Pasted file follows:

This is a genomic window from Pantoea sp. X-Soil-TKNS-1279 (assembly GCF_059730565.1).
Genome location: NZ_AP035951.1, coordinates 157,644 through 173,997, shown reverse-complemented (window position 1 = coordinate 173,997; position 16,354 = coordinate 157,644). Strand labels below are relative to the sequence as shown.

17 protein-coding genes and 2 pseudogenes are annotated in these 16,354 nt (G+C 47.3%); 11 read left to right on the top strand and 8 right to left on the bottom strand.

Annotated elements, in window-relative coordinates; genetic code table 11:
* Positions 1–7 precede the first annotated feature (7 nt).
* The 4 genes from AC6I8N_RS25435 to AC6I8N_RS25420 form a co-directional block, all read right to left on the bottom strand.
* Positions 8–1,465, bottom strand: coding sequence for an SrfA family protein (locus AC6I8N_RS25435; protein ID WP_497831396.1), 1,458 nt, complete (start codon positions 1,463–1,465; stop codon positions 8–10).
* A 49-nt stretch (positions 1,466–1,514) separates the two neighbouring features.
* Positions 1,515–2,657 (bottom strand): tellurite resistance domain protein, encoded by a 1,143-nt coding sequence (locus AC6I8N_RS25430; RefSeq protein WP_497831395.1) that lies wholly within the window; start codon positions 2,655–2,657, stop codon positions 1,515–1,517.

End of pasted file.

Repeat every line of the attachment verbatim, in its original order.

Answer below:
This is a genomic window from Pantoea sp. X-Soil-TKNS-1279 (assembly GCF_059730565.1).
Genome location: NZ_AP035951.1, coordinates 157,644 through 173,997, shown reverse-complemented (window position 1 = coordinate 173,997; position 16,354 = coordinate 157,644). Strand labels below are relative to the sequence as shown.

17 protein-coding genes and 2 pseudogenes are annotated in these 16,354 nt (G+C 47.3%); 11 read left to right on the top strand and 8 right to left on the bottom strand.

Annotated elements, in window-relative coordinates; genetic code table 11:
* Positions 1–7 precede the first annotated feature (7 nt).
* The 4 genes from AC6I8N_RS25435 to AC6I8N_RS25420 form a co-directional block, all read right to left on the bottom strand.
* Positions 8–1,465, bottom strand: coding sequence for an SrfA family protein (locus AC6I8N_RS25435; protein ID WP_497831396.1), 1,458 nt, complete (start codon positions 1,463–1,465; stop codon positions 8–10).
* A 49-nt stretch (positions 1,466–1,514) separates the two neighbouring features.
* Positions 1,515–2,657 (bottom strand): tellurite resistance domain protein, encoded by a 1,143-nt coding sequence (locus AC6I8N_RS25430; RefSeq protein WP_497831395.1) that lies wholly within the window; start codon positions 2,655–2,657, stop codon positions 1,515–1,517.